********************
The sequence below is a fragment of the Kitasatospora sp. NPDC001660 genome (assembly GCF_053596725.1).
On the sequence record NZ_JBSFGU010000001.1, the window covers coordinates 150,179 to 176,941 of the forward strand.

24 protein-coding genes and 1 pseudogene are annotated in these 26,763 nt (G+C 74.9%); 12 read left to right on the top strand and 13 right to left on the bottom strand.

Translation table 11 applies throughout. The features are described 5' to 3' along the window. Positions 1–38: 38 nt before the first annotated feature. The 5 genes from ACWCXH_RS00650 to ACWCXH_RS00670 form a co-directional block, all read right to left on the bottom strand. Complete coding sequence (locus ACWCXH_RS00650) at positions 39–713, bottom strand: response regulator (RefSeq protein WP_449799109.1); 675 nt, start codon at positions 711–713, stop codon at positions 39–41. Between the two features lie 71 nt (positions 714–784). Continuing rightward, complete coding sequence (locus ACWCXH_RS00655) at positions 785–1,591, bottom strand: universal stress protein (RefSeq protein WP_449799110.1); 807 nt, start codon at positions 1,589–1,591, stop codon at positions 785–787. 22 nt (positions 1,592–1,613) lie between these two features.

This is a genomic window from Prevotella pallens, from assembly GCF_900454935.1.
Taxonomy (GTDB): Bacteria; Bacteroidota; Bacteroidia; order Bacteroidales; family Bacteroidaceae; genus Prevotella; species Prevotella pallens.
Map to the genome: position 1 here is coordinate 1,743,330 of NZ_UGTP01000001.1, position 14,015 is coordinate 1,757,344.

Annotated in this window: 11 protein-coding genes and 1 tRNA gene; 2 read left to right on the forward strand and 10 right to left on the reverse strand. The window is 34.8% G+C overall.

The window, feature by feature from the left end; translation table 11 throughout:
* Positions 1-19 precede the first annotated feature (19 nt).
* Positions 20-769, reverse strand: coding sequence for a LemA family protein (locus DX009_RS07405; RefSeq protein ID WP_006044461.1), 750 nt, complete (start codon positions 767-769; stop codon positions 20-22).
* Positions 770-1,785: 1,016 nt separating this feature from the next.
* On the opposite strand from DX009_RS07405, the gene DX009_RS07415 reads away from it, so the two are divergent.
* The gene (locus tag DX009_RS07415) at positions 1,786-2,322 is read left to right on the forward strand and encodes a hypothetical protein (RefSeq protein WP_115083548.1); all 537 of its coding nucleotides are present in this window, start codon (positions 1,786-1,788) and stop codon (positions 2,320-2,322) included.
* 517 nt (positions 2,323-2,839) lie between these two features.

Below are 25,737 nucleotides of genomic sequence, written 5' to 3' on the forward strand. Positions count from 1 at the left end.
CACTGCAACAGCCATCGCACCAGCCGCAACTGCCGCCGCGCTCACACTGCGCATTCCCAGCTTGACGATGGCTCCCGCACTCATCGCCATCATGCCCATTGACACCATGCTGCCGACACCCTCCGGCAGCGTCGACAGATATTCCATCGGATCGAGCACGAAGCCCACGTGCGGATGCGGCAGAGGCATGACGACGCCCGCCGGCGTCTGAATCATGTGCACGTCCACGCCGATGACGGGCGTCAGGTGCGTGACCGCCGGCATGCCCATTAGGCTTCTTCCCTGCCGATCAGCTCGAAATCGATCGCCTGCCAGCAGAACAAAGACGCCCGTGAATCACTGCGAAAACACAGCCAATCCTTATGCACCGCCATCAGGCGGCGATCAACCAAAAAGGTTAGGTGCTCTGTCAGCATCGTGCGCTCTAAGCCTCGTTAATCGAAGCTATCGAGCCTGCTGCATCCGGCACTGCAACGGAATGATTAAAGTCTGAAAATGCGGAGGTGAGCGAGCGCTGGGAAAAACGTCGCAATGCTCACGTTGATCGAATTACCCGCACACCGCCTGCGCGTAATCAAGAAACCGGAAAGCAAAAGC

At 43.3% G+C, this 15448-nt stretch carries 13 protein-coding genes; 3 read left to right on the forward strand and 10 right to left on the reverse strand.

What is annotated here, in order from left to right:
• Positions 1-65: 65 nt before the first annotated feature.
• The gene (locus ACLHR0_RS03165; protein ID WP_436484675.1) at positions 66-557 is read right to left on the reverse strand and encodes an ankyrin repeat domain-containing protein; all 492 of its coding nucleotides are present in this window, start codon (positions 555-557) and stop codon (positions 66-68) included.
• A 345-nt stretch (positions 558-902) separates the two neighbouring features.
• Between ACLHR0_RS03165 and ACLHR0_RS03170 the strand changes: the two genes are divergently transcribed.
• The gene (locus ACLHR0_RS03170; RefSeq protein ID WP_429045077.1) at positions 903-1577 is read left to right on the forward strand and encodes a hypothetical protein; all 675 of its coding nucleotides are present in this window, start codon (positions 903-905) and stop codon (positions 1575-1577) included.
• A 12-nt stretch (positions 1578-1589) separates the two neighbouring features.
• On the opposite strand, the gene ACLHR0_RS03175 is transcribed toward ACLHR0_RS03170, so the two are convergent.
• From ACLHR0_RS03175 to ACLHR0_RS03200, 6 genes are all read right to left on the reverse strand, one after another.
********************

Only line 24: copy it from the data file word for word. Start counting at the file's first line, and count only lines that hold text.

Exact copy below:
• The gene (locus ACLHR0_RS03170; RefSeq protein ID WP_429045077.1) at positions 903-1577 is read left to right on the forward strand and encodes a hypothetical protein; all 675 of its coding nucleotides are present in this window, start codon (positions 903-905) and stop codon (positions 1575-1577) included.